Nice Q&A with a very successful investor and entrepreneur named Dividend Boomer here at Tawcan. His portfolio is now generating over $120k per year. Wowzers….

Norm Rothery, one of my favourite follows at The Globe also highlighted some stable Canadian stocks to consider for dividends and gains – at near-bargain prices. His recent screen/list included a few stocks in my portfolio and others I don’t yet own: BNS, CM, IGM, POW, SLF, TRP, TD.

From Norm:

“Overall, the portfolio has an average dividend yield of 5.2 per cent and an average earnings yield of 9.6 per cent. With a little luck, it’ll grow nicely over the long term.”

Pretty cool new ETF service I found, from the guys at Stocktrades.ca, one of my partners on this site:

Stocktrades ETF Insights – that new tool does the heavy- ETF-filtering for you if you need it, digging into the world of 5000+ ETFs trading on the markets today so you can identify stronger opportunities where that makes sense. Dan and his team have ranked ETFs based on their 5-star rating system focusing in one some of the most important aspects of a fund: its performance, fees, volatility, distributions, valuation, and expected growth. Those seem like good metrics to start from although some plain-vanilla, broad market ETFs will do too…

Reader Question of the Week (adapted slightly for the site):

Mark, you have written that you try to buy equities when they are ‘on sale’. Think you mentioned they were earlier in the year at one time. How do you decide when they are on sale? It seems they’ve just skyrocketed since start of the year. 

I have cash ready to buy… but when is a good time?? Now or wait… ? Thank you for your thoughts… and thanks for all of your newsletters, for sharing your journey, valuable knowledge and lessons learned!! I so appreciate it all.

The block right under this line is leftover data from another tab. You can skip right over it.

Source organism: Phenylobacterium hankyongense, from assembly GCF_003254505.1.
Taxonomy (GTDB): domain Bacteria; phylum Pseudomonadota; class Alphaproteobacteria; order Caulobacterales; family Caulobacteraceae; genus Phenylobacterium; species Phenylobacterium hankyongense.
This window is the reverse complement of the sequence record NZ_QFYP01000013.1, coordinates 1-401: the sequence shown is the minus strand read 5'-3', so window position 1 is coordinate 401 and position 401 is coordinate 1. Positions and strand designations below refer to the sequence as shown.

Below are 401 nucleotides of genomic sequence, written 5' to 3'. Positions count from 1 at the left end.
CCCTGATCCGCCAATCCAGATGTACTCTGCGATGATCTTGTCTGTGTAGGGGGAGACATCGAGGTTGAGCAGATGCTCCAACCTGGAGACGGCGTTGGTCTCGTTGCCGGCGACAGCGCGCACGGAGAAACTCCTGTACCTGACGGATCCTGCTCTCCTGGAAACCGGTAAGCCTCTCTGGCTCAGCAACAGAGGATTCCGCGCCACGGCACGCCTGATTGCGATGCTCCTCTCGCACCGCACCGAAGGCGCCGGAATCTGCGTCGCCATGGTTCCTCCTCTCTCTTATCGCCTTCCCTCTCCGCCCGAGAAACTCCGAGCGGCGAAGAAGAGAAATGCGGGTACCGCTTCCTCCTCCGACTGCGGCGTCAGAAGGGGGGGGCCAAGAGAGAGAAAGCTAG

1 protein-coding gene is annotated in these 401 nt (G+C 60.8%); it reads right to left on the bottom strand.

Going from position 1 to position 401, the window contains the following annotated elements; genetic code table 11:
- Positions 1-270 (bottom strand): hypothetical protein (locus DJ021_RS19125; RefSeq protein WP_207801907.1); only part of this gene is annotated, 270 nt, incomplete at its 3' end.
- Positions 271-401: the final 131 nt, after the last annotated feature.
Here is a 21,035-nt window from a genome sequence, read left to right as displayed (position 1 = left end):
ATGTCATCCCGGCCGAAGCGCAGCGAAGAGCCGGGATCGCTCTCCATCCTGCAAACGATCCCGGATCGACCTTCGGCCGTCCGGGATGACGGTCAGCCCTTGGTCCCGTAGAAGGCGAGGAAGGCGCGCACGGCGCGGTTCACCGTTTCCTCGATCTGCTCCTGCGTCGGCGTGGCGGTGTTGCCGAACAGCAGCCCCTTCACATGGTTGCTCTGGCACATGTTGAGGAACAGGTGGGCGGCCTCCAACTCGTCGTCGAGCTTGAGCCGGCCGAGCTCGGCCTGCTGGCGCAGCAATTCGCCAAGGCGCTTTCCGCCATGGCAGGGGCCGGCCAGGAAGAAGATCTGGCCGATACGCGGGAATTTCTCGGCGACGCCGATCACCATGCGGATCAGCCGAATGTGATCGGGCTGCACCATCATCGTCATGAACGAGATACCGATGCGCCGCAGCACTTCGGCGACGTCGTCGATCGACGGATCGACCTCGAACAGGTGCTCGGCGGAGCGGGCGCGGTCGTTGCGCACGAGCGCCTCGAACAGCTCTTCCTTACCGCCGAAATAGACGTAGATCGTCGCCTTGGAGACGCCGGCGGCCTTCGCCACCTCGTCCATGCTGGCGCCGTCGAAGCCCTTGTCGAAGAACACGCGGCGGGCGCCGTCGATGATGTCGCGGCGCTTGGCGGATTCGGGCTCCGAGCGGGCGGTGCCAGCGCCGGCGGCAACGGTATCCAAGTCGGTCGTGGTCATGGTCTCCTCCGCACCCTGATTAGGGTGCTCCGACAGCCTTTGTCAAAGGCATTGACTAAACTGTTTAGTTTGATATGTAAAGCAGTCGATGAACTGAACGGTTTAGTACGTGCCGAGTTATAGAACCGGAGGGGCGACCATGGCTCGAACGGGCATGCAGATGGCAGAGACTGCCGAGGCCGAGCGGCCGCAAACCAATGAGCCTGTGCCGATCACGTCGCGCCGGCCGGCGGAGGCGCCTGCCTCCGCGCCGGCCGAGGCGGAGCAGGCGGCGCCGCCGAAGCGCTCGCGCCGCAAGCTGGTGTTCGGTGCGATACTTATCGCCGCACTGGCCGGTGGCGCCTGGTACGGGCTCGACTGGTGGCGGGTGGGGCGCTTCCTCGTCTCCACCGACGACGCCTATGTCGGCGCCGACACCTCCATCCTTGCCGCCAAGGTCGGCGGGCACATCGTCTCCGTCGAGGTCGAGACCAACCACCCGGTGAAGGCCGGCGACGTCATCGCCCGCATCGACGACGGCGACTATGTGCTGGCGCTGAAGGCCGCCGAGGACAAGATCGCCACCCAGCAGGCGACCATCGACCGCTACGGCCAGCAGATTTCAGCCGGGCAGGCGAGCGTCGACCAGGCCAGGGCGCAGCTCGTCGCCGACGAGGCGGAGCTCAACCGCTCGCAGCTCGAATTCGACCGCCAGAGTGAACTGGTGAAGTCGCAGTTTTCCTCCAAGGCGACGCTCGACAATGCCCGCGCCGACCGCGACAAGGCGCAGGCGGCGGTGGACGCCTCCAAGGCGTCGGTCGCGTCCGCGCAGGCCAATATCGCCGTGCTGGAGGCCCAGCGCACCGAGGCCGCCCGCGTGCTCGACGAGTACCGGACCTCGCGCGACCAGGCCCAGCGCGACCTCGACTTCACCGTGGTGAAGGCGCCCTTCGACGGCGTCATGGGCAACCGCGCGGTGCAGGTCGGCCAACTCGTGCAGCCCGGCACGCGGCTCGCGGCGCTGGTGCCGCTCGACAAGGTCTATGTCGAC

I appreciate your readership and questions!

To be honest, I try and buy most individual stocks where I can near 52-week lows. I have that answer among others on my FAQs page. I don’t always get my wish though!!

For an example, I thought TOU was priced modest to low earlier this year, so I got some TOU (Tourmaline) when it was close to $60 per share. I shared that transaction in this recent monthly dividend income update.

Otherwise, I simply put my money to work when I/we have the money to do – into low-cost, broadly diversified ex-Canada fund XAW. I have focused on that ETF in recent years inside our TFSAs in particular….we own it for growth beyond our basket of Canadian dividend paying stocks that comprise of bank stocks, pipeline stocks, utility stocks, industrial stocks and more. I continue to own just a handful of U.S. stocks at this time but not very many like BLK and BRK.B. 

You are welcome to check out my Dividends page and my ETFs page for what I own and why. 

By buying an indexed fund for growth beyond Canadian content, if you believe in an efficient market theory, then today’s price for an indexed fund is the best price; stocks in an indexed fund already trade at their fair market value; this is why as a DIY investor you benefit from a passive, low-cost, indexed fund over time.

I hope that helps!

Save, Invest, Prosper!

As always, check my Deals page – partnerships and discounts to help you make the most out of your money – some of them you can’t find anywhere else!

Check out my partnerships with:

  • Dividend Stocks Rock (including my deep lifetime discount from Mike!)
  • 5i Research
  • StockTrades.ca
  • LegalWills
  • and more!

As always, you can also consider reaching out here for some low-cost financial projections services – anytime.

Cashflows & Portfolios

I launched this service with my DIY investor good friend – a service founded by DIY investors forDIY investors without the conflict of any advice, without costly fees (like some folks charge), while offering money-back guarantees because we’d expect that as DIY folks ourselves…

In fact, there are now two (2) low-cost services to choose from:

  • Done-For-You – we do the work and data entry, and provide your reports OR 
  • DIY – whereby you do all the work, you do your own data entries, and you get your own results in the software – we essentially open up some professional financial software for you to use to be your own retirement income planner!

As a My Own Advisor reader, you always get a discount off either service. Just mention my site. That’s it.  

Enjoy your weekend. 🙂


My name is Mark Seed - the founder, editor and owner of My Own Advisor. As my own DIY financial advisor, I'm looking to start semi-retirement soon, sooner than most. Find out how, what I did, and what you can learn to tailor your own financial independence path. Join the newsletter read by thousands each day, always FREE.

24 Responses to "Weekend Reading – Dividends and Gains Edition"